In That Weird Age highlights a music culture in transition, showcasing the odd splendour of plenitude that currently arises from now defunct physical storage media and the end of fixed recordings, as well as from the new musical vernacular of internet user cultures, the exponential potency and open-ended processability of digital sound files, the amassment of immaterial artefacts in online archives, and the promiscuous connectivity of a general state of plenty, where everything exchanges with everything.
Tim Tetzner is a Berlin-based writer and visual artist preoccupied with issues of cultural hierarchies, obsolescence, and shifting values.
“The Ways Things May Go“ (2012, ongoing)
Generative Art / Computational Art class at UdK Berlin; Hannes Hoelzl, University of the Arts Bremen; Julian Rohrhuber, Music Informatics / IMM Duesseldorf; the Digitale Klasse at Angewandte Kunst, Vienna.
“Skrillex Variationen” (2013)
Social platforms are the modern form of archives. While Facebook organizes everything we want to share with the world, especially moods and daily insights, and Flickr displays the picturesque side of our lives, YouTube is currently the most appreciated moving image and sound archive.
Heavylistening are Berliners Carl Schilde and Anselm Venezian Nehls. They fuse ideas and concepts of popular music and the reflective sensitivity of contemporary art to create highly specific sonic experiences.
“MOM – Mother of All Records” (2012)
The glass master of WOW, allegedly the most minimal record ever made, is an auratic object that points towards the end of recorded music as fixed, but faithfull reproductions of real life occurences or an artist’s work, an instead hints at the in many regards open-ended fluidity of music today.
"YouTube as a Subject" (2008) and "Terms of Service" (2012)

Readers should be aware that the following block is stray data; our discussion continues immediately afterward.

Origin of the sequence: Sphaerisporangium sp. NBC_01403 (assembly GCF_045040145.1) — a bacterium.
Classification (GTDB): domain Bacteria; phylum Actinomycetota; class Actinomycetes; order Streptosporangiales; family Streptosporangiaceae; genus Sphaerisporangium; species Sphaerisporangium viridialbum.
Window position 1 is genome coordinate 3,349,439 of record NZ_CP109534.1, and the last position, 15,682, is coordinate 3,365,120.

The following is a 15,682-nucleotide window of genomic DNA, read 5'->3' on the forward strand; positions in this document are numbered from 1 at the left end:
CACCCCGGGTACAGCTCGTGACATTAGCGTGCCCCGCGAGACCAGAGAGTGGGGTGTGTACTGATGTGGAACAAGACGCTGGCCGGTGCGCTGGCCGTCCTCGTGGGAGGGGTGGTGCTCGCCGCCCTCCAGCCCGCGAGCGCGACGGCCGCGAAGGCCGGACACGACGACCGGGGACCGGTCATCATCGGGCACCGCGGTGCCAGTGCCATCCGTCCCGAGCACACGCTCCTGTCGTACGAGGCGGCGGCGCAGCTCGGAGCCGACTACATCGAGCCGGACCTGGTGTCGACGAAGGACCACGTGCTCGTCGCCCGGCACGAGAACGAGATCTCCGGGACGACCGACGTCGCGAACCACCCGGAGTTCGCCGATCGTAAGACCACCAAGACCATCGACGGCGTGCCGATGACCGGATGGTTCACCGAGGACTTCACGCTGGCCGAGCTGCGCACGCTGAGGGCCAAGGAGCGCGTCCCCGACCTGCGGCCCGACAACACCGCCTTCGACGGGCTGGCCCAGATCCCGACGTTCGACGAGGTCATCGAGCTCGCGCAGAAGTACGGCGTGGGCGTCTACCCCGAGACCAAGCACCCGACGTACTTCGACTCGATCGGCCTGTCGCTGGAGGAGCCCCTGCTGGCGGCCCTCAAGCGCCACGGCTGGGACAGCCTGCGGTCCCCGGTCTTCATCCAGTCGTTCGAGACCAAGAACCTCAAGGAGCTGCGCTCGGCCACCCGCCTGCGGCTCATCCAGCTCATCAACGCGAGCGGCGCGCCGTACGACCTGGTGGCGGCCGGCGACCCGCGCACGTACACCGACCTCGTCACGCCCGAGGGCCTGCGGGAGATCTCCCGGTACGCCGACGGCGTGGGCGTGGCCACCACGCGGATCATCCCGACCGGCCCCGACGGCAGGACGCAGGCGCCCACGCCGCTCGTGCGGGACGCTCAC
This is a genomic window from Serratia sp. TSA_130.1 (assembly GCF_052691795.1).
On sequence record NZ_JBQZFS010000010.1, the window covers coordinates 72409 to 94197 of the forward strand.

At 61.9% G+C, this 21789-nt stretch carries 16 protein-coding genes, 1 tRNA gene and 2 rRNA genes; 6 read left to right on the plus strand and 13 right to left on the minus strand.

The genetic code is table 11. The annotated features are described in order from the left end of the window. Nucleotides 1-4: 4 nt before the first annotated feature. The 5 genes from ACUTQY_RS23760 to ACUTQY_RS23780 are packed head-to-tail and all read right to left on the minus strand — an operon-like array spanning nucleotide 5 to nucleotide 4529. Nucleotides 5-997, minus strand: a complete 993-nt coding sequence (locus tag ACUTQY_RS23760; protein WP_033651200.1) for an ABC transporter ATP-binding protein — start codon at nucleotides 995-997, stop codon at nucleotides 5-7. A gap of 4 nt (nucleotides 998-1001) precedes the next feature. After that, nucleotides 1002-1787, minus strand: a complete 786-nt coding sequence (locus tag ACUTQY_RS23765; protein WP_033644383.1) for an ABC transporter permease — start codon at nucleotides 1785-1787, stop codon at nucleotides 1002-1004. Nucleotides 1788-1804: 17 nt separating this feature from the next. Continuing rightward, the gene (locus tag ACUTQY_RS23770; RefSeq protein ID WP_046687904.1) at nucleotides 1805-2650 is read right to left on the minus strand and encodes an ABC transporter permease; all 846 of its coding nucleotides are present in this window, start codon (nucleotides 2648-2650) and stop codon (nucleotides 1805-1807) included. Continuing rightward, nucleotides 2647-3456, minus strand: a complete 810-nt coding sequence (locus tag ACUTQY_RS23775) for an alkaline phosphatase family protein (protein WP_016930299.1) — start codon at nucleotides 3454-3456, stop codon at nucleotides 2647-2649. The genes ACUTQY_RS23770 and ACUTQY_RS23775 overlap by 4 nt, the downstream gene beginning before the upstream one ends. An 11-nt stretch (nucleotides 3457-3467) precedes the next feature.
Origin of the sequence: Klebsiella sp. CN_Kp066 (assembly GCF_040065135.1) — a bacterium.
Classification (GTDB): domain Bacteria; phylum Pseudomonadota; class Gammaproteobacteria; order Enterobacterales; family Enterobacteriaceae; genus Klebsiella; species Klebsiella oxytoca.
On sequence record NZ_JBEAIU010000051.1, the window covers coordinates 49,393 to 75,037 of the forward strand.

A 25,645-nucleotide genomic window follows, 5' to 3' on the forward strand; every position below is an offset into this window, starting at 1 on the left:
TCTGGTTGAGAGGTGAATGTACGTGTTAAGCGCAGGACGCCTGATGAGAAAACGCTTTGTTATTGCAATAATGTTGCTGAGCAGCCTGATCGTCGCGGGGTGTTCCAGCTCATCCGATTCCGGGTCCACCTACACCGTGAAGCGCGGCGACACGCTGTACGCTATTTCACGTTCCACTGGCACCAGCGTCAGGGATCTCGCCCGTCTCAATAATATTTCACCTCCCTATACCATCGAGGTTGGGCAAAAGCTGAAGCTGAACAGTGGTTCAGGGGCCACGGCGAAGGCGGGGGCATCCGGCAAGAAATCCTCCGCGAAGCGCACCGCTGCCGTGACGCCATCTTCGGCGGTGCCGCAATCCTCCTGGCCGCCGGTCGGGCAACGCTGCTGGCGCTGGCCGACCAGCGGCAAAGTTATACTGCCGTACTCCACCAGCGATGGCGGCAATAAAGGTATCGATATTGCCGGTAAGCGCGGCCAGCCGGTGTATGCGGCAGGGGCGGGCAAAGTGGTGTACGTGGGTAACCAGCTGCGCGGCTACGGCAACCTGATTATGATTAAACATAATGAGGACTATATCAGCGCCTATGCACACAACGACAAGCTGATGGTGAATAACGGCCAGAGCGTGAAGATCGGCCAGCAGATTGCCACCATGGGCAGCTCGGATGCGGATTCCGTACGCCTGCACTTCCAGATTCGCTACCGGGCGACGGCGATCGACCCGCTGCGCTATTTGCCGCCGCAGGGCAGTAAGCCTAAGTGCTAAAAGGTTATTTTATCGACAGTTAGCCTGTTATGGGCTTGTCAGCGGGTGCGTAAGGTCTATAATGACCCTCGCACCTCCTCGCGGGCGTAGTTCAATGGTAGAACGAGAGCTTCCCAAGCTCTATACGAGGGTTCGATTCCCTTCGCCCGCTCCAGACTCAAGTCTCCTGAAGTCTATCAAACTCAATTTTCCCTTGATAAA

"YouTube as a Subject" concentrates on the old version of the YouTube play button, giving it a life of its own; the button is allowed to fall, to be out of focus, or even to disco-dance. "Terms of Service" points towards Googles true interests, that should actually be obvious, but are usually neglected by the everyday routines of users.
Collection of videos from YouTube, curated by CTM, 2012–2013.
“Terminator” (2010) / “Rocks” (2011) / “Explosions” (2010)
Tabor Robak’s work blatantly exhibits a decisive love for virtual culture and a digital-only, “post-retro” aesthetic that throws each and any desire for authenticity overboard.
Doppeldenk’s "–" (minus) is the dark half of a work complex loosely revolving around Kraftwerk and the associations triggered by their name.
“Vinyl Rally” (2009)
If ever you wondered what could be done with your old vinyl other than preserving it in your personal archive, have a look at the Vinyl Rally, where more than 6000 vinyl records are re-used in the construction of a car racing circuit for remote control cars outfitted with styli.
"o.T"(2012) and "Tape" (2009)
The work "Tape" is a bronze memorial for the audio tape. "o.T." (German for "untitled") is comprised of a photograph of a blurry sun, inserted into a strange background of a painted forest tortured by a storm.
"7 Responses to Constant Dullaart's "YouTube as a Subject'" (2008)
Constant Dullaard’s "YouTube as a Subject" triggered many reactions, including one from Ben Coonley.
“The 120 Megabytes Archive“ (2011 – ongoing)
120 Megabytes is Network Awesome’s spin on the MTV classic underground music video program 120 Minutes.
“Technoviking Skulpturen – Teilabguss nach Original von Shinya Yamaoka” (2010)
Internet memes question authorship and property, subjects that are examined by Matthias Fritsch.
“Global Groove“ (1973)
Distributed by LIMA - Amsterdam
“This is a glimpse of the video landscape of tomorrow, when you will be able to switch to any TV station on the earth, and TV Guides will be as fat as the Manhattan telephone book”. So begins Global Groove, a seminal work in the history of video art.
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